[English version] (βουφόνια). An den athenischen Dipolieia wird derjenige Ochse geopfert, der zuerst das Getreideopfer frißt, sich also an der Gabe für Gott vergreift (Porphyr. abst. 2,28-30, wohl auf Theophrast zurückgehend [5]; Paus 1,24,4). Der Schlächter - ein in der Familie des Thaulon erbliches Amt [3. 161] - tötet dafür das Tier und flieht dann. Im Mythos befiehlt das delph. Orakel, den flüchtigen Totschläger, den Bauern Sopatros, zurückzuholen und das Töten des Ochsen zu wiederholen. In ei…

Drachenkampf

(500 words)

Author(s): Auffarth, Christoph (Tübingen)
[English version] Drachen, von griech. δράκων zu δέρκομαι “durchdringend anblicken” (Porph. De abstinentia 3,8,3), sind mythische Wesen, die übermenschliche Eigenschaften verschiedener Tiere vereinigen [1]. Die oft amphibisch lebenden Schlangen (syn. ὄφις, Hom. Il. 12,202/208), Fische (τὸ κῆτος) oder Mischwesen bedrohten im Mythos die Lebenswelt der Menschen. Nur ein Held vermochte ihrer Kraft, ihrem Blick, ihrem Geruch und Feueratem, ihrer Vielzahl von Köpfen und Leibern standzuhalten. Der Sieg ü…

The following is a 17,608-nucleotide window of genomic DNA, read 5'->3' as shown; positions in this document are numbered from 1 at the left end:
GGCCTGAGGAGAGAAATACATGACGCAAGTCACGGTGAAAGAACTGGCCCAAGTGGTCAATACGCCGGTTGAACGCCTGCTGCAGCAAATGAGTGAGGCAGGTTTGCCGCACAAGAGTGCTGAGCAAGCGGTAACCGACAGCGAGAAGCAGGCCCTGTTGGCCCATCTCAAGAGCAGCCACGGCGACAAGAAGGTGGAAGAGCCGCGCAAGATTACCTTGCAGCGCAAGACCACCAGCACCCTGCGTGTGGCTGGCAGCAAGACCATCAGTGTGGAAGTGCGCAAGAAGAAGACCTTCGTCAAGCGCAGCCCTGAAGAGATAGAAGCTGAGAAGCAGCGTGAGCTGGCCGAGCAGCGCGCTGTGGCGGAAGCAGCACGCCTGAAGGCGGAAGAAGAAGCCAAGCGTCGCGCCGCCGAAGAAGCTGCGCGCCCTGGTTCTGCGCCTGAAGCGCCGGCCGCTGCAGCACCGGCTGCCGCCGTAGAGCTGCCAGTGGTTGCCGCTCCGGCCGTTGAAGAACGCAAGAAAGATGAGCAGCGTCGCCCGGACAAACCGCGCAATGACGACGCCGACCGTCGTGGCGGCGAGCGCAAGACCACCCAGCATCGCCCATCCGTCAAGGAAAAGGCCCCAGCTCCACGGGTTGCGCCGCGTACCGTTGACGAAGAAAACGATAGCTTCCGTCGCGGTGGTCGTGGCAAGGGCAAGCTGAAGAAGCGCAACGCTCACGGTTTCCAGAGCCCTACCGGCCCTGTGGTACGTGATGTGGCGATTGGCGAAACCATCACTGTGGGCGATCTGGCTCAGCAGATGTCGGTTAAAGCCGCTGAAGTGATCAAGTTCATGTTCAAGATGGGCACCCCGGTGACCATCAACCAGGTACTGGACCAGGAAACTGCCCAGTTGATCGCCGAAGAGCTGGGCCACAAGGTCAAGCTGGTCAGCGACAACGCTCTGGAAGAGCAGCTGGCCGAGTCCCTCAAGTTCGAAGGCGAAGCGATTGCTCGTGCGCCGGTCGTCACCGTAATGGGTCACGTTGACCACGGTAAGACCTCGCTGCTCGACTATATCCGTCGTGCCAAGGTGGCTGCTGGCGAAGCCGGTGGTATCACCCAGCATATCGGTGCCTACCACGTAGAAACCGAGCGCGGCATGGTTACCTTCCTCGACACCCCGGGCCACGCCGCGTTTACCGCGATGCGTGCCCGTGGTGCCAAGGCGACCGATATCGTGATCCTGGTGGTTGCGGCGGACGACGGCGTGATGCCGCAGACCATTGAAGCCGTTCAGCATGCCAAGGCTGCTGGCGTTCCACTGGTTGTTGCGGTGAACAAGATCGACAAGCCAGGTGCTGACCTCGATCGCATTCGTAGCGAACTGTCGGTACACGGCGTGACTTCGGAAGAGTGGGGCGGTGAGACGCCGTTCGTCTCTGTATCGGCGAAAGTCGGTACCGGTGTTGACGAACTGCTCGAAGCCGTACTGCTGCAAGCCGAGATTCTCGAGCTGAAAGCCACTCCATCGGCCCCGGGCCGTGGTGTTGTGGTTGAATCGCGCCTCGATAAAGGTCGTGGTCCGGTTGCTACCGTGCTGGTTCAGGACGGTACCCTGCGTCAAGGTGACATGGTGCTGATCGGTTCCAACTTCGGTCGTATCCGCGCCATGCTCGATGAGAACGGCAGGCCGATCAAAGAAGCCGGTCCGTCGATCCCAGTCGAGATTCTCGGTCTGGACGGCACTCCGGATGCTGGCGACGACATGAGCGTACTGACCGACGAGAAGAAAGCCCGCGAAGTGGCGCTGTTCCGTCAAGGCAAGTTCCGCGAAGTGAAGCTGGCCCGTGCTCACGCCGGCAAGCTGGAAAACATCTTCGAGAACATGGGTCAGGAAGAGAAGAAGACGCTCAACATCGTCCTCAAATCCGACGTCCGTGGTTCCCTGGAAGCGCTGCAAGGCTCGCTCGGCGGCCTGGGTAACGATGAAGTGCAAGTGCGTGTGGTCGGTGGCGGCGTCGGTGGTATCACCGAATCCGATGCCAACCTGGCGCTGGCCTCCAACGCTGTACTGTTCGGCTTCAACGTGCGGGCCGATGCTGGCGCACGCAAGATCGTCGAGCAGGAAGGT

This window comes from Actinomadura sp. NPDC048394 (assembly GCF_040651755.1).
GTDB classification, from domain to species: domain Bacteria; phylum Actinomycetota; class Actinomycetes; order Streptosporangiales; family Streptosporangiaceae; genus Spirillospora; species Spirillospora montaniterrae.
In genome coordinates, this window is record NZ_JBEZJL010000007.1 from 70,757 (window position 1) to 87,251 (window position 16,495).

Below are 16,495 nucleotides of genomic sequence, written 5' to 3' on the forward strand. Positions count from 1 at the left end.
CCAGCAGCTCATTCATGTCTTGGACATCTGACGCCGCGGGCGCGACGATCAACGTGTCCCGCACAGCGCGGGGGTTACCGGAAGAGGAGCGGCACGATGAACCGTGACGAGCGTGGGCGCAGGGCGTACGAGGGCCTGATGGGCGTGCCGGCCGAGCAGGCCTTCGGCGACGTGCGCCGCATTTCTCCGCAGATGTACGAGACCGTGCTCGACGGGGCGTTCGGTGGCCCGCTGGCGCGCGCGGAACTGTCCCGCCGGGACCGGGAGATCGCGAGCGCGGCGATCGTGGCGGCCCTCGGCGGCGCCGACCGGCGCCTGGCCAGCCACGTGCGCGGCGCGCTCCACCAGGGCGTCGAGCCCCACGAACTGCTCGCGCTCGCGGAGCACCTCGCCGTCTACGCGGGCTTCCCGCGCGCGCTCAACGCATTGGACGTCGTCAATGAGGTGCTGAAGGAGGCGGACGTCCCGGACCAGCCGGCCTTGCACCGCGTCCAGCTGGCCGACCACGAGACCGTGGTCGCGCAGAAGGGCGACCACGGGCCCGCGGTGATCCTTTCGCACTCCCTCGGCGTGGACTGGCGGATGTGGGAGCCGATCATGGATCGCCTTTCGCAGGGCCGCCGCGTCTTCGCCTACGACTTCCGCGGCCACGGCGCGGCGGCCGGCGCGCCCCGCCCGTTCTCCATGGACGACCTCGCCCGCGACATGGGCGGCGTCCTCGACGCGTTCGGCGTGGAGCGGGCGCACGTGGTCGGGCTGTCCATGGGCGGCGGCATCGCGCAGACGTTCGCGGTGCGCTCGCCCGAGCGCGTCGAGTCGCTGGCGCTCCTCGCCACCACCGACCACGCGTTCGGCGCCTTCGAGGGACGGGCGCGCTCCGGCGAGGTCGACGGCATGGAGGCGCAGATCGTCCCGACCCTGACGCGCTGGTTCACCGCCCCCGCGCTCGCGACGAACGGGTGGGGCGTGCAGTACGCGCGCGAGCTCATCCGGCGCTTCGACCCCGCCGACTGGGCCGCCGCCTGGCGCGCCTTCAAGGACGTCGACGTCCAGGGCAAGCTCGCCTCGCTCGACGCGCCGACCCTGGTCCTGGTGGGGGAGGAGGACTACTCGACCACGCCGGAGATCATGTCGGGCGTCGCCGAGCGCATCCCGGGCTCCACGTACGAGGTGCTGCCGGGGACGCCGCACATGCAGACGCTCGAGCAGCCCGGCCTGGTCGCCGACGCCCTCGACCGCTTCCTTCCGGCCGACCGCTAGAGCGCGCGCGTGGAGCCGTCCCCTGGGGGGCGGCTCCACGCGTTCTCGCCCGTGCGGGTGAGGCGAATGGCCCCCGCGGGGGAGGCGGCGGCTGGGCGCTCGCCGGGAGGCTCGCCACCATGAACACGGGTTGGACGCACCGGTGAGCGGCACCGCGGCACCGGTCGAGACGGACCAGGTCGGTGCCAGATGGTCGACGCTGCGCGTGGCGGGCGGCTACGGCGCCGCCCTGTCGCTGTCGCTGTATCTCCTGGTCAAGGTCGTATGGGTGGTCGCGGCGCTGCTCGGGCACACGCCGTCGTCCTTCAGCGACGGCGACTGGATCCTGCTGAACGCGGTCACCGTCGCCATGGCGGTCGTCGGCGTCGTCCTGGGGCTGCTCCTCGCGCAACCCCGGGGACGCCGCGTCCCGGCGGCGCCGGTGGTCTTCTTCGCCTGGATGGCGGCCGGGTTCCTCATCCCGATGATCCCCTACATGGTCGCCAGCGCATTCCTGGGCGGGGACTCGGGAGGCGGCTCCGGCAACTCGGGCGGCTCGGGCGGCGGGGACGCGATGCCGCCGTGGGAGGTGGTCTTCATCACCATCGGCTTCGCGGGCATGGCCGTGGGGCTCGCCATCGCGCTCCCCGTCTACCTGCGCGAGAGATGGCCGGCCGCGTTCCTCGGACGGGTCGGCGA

Atheismus

(443 words)

Author(s): Auffarth, Christoph (Tübingen)
[English version] Der moderne A. beruft sich als Autorität seiner Ablehnung der (christl.) Religion auf ant. Vorbilder, kreiert sogar Märtyrer. Während der A. in der Moderne sich aber gegen Monotheismus und daraus abgeleitete Institutionen wendet - der Begriff A. kommt erst im 16.Jh. auf -, sind die ant. Begriffe, darunter ἄθεος ( átheos, “gott-los”), Teil eines polytheistischen Systems von lokalen Götter-Personen, das sich in kultischen Formen realisiert und nicht ein verbalisiertes, begriffliches Credo voraussetzt. Daher gilt es für den ant. A.…

Aigisthos

(148 words)

Author(s): Auffarth, Christoph (Tübingen)
[English version] (Αἴγισθος). Vor-griech. Name [1]; ep. Neubildung, kurz für αἰγι-σθένης [2]. In der Odyssee Sohn des Thyestes (nur Od. 4,518); usurpiert Thron und Frau des Agamemnon. Er ermordet (Od. 3,266-71) den Sieger von Troia bei dessen Heimkehr. Danach herrscht er 7 Jahre als König in Mykenai, bis Orestes Rache für den Vater übt. A. steht als negatives (der Mörder als König ὑπὲρ μόρον Od. 1,29-43; ἀμύμων, “gutaussehend” statt “untadelig” [3; 4]) und warnendes Beispiel gegen Odysseus' Heimke…

Omphalos

(643 words)

Author(s): Auffarth, Christoph (Tübingen)